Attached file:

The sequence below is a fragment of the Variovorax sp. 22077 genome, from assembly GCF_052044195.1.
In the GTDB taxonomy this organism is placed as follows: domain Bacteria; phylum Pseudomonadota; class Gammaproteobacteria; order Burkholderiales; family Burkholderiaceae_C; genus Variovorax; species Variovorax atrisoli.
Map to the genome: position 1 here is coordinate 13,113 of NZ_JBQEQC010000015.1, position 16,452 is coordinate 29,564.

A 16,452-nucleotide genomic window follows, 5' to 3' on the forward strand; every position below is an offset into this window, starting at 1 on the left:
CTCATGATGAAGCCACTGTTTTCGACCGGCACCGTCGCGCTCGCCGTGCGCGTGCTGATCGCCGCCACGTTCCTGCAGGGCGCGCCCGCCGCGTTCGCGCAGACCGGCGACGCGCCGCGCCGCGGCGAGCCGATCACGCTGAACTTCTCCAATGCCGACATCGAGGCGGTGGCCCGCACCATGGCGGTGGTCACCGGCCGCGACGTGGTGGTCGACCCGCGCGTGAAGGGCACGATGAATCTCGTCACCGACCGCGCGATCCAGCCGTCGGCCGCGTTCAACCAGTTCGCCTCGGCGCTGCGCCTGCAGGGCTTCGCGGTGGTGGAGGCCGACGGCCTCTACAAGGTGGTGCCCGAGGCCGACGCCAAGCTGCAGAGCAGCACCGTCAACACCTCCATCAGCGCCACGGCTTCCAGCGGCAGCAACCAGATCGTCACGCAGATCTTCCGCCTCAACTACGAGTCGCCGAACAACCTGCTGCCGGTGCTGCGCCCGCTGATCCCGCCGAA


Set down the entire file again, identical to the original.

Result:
The sequence below is a fragment of the Variovorax sp. 22077 genome, from assembly GCF_052044195.1.
In the GTDB taxonomy this organism is placed as follows: domain Bacteria; phylum Pseudomonadota; class Gammaproteobacteria; order Burkholderiales; family Burkholderiaceae_C; genus Variovorax; species Variovorax atrisoli.
Map to the genome: position 1 here is coordinate 13,113 of NZ_JBQEQC010000015.1, position 16,452 is coordinate 29,564.

A 16,452-nucleotide genomic window follows, 5' to 3' on the forward strand; every position below is an offset into this window, starting at 1 on the left:
CTCATGATGAAGCCACTGTTTTCGACCGGCACCGTCGCGCTCGCCGTGCGCGTGCTGATCGCCGCCACGTTCCTGCAGGGCGCGCCCGCCGCGTTCGCGCAGACCGGCGACGCGCCGCGCCGCGGCGAGCCGATCACGCTGAACTTCTCCAATGCCGACATCGAGGCGGTGGCCCGCACCATGGCGGTGGTCACCGGCCGCGACGTGGTGGTCGACCCGCGCGTGAAGGGCACGATGAATCTCGTCACCGACCGCGCGATCCAGCCGTCGGCCGCGTTCAACCAGTTCGCCTCGGCGCTGCGCCTGCAGGGCTTCGCGGTGGTGGAGGCCGACGGCCTCTACAAGGTGGTGCCCGAGGCCGACGCCAAGCTGCAGAGCAGCACCGTCAACACCTCCATCAGCGCCACGGCTTCCAGCGGCAGCAACCAGATCGTCACGCAGATCTTCCGCCTCAACTACGAGTCGCCGAACAACCTGCTGCCGGTGCTGCGCCCGCTGATCCCGCCGAA